22 February 2008

I take lunch pretty seriously. Since I have to work most of the day tomorrow, I decided to make myself something extra special. I love chicken and tuna salads, so I opted for chicken salad today. I don't make the same kind of sandwich salad most recipes call for--instead of celery I use green apples for a tart sweetness that pairs well with chicken and mayo. I also like to add red onion to counterbalance the softness of the mixture and tartness of the apple. Here's my recipe:

1 can chicken packed in water

2 tbl reduced fat mayo

1 tbl honey mustard

4 tbl chopped red onion

3 tbl diced, cubed green apple

Black pepper to taste

I always add this to a salad bed--for tomorrow I chose herb salad mix, alfalfa sprouts, grape tomatoes, sugar snap peas, and dried cranberries. I got some fantastic looking strawberries and I'm bringing some of those raisins I used in the mole sauce during the week.

Why you should be careful with your Costco membership....

...you just might be fooled into buying a 25 lb. bag of jasmine rice that could feed a small country....if you had the chance to cook it.

21 February 2008

Mole link

Since I've been asked by a few people, here's the website link to the mole recipe I used yesterday:


The food with a title that I'm not so sure about...

When I was growing up, my parents never bought seafood. Nevermind that my father wrinkles his nose every time he smells raw fish, and nevermind that Long John Silver's was much more tasty to us than any seafood concoction we could have dreamed of; it was simply too expensive. Chicago isn't known for its fresh seafood, but it sure is known for its tasty [fatty] sausage. Nowadays I tend to skip the sausage (more expensive in the middle of the wheatfields) and opt for shrimp or scallops or salmon, or cod....the list goes on.

Yet tonight I remembered that my mother did cook one fabulous shrimp dish from a recipe she received at work one week. It seems there was a sale on shrimp at a local market and my mom was desperate to get us to eat it without the remarkably capable method of deep frying. My mom wrote the recipe on an index card with a chicken sitting on its eggs in the corner, one of those old recipe cards that people took the time to write out and alphabetize in an old wooden recipe card holder, before the advent of technology. She called the recipe "Shrimp duh John" and ever since she made it I have craved and adored it, but I don't make it often (too much butter and other fattening ingredients...).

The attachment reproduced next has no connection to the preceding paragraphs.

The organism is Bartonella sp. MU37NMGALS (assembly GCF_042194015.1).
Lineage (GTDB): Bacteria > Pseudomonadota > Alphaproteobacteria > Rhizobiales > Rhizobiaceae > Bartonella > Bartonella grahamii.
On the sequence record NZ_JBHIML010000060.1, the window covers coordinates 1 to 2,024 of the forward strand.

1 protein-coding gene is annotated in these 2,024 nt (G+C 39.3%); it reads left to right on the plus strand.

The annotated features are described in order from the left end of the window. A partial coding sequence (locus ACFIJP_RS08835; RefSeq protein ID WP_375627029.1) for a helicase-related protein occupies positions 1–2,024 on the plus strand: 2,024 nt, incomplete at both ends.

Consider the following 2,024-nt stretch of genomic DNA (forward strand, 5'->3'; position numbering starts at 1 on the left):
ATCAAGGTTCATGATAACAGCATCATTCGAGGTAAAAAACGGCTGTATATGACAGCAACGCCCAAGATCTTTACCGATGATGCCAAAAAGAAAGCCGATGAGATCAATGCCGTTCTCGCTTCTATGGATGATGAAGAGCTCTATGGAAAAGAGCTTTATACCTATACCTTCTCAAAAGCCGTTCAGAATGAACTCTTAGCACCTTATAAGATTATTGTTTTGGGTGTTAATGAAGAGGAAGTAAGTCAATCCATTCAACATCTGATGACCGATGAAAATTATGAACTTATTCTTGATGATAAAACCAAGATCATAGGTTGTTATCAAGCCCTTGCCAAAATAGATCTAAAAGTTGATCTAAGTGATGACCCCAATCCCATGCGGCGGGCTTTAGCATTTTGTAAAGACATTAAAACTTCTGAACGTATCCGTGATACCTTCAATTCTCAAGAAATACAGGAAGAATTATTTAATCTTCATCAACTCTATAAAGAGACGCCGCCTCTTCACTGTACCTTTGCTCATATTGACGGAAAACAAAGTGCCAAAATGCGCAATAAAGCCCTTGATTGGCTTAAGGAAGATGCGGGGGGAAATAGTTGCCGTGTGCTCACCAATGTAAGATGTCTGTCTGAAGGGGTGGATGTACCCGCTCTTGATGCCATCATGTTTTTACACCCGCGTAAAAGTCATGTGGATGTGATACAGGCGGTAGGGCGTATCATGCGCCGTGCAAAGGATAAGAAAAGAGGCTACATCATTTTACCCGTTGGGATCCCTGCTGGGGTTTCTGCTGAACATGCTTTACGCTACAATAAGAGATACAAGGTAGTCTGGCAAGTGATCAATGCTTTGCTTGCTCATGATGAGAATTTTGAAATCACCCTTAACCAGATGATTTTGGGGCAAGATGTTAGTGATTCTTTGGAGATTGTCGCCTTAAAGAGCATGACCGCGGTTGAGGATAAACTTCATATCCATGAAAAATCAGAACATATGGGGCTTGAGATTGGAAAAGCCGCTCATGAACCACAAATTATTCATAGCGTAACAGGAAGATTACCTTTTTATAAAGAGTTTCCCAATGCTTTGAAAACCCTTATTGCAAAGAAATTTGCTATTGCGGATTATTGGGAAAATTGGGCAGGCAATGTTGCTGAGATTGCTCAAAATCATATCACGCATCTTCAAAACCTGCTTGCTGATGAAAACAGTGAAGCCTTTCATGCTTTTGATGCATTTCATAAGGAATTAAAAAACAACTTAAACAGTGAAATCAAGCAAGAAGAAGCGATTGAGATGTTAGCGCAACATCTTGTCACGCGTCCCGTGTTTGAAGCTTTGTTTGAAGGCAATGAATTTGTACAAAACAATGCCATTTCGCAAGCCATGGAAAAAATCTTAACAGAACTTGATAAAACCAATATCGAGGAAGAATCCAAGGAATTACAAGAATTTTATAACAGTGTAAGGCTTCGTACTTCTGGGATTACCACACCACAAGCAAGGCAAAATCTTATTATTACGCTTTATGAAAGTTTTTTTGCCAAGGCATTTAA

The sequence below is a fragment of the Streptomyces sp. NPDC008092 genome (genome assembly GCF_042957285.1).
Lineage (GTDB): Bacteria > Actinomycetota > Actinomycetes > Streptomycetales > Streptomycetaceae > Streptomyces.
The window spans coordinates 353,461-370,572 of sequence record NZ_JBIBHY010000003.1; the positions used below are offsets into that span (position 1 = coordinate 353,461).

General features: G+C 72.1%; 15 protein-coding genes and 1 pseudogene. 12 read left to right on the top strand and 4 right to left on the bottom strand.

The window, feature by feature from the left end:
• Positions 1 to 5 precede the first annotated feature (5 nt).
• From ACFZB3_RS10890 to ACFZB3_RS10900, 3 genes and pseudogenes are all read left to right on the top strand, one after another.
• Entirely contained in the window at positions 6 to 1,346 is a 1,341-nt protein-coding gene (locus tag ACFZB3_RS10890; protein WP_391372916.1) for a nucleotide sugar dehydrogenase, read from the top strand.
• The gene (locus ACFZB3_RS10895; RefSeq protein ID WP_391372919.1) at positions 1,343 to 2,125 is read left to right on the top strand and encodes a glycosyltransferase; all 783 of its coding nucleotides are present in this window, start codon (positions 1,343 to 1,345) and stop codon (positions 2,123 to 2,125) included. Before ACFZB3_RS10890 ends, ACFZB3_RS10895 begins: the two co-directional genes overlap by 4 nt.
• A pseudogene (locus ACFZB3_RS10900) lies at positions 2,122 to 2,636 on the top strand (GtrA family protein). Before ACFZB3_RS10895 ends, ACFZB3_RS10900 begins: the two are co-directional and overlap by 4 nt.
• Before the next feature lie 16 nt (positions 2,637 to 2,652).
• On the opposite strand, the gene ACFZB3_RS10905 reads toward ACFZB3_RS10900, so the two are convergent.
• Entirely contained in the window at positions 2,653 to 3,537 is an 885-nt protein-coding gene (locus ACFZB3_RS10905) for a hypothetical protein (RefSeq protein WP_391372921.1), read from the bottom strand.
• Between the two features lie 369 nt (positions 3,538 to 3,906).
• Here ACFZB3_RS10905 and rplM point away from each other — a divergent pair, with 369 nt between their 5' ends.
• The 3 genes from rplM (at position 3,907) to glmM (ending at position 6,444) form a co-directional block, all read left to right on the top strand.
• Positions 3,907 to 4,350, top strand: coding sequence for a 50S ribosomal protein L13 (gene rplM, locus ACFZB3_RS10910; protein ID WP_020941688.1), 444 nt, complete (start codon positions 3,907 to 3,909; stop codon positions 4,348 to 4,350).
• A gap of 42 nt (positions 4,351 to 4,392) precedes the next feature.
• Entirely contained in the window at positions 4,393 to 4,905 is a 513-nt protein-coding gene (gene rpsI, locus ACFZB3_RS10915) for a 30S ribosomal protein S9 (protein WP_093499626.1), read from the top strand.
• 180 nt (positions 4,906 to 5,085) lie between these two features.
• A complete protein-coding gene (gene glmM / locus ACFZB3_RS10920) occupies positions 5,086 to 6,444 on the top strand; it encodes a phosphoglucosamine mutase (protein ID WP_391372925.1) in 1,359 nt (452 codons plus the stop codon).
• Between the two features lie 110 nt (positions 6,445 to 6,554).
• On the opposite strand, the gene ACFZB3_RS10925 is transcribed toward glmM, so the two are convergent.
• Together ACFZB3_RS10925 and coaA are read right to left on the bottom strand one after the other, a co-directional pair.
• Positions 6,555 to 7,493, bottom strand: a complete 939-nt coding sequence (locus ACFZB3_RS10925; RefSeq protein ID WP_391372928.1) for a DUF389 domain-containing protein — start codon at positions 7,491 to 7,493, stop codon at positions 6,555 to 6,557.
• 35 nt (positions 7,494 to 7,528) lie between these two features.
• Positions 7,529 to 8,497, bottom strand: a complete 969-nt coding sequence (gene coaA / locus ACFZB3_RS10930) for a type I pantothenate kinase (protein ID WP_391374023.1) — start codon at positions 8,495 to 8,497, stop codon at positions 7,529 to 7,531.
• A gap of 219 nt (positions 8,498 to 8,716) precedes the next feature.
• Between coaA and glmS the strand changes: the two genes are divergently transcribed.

I decided to look up shrimp recipes today on allrecipes.com (ps--join that community--I've found the best recipes from internet home cooks), and I ran into a listing for "Shrimp de Jonghe." After scrutinizing the ingredients, I was pretty confident that it wasn't the same dish, but then I noticed "Shrimp de Jonghe II" in the "Related Recipes" bar, and I couldn't believe my eyes. IT'S A REAL RECIPE! The second version was much more like the version my mother made, so I copied it down and made some alterations. The most significant revision is the serving size; hubby was at work so the recipe is for one. What follows is the recipe and a few pictures of the turnout.

Shrimp de Judy (I have renamed it for my mother...)

8 medium shrimp, peeled and deveined, although I left the tails on

2 cloves garlic, crushed and minced (use a garlic press for best results)

2 tablespoons butter, melted

1/4 cup organic or reduced sodium chicken broth

1 tablespoon chopped fresh Italian parsley

2 tablespoons panko (Japanese bread crumbs)

Black pepper to taste

Preheat oven to 350 degrees. Put shrimp into a small salad or other mixing bowl, and add all ingredients except panko. Mix with a spatula and pour into a small casserole dish sprayed with cooking spray. Sprinkle panko over the mixture (you might need a bit more if your shrimp aren't covered enough) and bake for 15 minutes, or until the broth has mostly evaporated and the panko is a golden brown color.

Once my shrimp was baked, I heated up some leftover jasmine rice and corn from lastnight to serve it over. Always use your leftovers, or my mother would be angry!!

20 February 2008

Mole accomplished.

I have made mole sauce in the past, but never have I used an easy recipe. Usually mole requires at least three trips to the store, at least three different kinds of dried chili peppers, and Mexican chocolate that I know I can't find easily where I live now (I miss Abuelita....I know they have it at Safeway, but it is muy expensive). Cooking Light's December 2007 recipe solved my dilemma; only one kind of dried chili pepper, and most of the ingredients I already had on hand. Mole is always time consuming, so I would suggest making the sauce on a lazy Sunday and refrigerating until you have time to use it on a busy Wednesday. Add Mexican rice (I used jasmine rice because I'm trying to get through the colossal bag I bought from Costco that almost looks like a decoration in my house--see pic) and chicken breasts, and you have a fantastic meal. I have also left mole and a bit of broth in a crock pot with cut up chicken breasts before; that might be ideal for those who don't have much time and like to come home to the fantastic aromas of a ready cooked meal.

What ensues is a step-by-step tutorial in pictures of making mole (and then adding the chicken of course....)